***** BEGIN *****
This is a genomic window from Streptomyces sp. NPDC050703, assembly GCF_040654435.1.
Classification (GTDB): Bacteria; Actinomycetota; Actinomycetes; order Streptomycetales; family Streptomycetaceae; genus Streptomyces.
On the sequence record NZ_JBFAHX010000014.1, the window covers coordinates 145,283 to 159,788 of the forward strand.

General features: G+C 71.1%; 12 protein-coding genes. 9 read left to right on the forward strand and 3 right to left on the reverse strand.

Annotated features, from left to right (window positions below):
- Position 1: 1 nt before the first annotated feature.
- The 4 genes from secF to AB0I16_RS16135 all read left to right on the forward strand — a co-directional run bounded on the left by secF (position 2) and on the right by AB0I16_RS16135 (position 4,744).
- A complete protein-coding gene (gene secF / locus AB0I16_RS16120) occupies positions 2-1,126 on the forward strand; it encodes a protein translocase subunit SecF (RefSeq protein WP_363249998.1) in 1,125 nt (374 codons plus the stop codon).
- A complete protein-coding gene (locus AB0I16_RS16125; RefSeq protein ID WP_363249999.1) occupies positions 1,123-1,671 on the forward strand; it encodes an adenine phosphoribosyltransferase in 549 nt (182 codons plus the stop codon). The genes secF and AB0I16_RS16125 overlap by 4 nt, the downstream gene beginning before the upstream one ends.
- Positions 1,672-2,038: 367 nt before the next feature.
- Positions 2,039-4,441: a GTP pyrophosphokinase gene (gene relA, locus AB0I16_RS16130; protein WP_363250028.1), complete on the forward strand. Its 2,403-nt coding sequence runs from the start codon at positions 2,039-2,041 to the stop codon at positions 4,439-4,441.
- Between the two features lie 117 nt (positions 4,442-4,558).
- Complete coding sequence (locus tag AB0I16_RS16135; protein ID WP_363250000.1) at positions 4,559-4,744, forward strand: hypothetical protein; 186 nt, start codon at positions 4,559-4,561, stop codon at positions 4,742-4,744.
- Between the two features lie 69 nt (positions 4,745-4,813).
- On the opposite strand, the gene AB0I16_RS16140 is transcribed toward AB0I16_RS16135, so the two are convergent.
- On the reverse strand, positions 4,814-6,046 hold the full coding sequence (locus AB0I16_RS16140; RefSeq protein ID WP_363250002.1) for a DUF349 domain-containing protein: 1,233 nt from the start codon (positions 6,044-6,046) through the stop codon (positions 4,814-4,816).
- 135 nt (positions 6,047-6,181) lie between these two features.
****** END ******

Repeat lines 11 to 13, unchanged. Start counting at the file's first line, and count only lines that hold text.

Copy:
- Positions 2,039-4,441: a GTP pyrophosphokinase gene (gene relA, locus AB0I16_RS16130; protein WP_363250028.1), complete on the forward strand. Its 2,403-nt coding sequence runs from the start codon at positions 2,039-2,041 to the stop codon at positions 4,439-4,441.
- Between the two features lie 117 nt (positions 4,442-4,558).
- Complete coding sequence (locus tag AB0I16_RS16135; protein ID WP_363250000.1) at positions 4,559-4,744, forward strand: hypothetical protein; 186 nt, start codon at positions 4,559-4,561, stop codon at positions 4,742-4,744.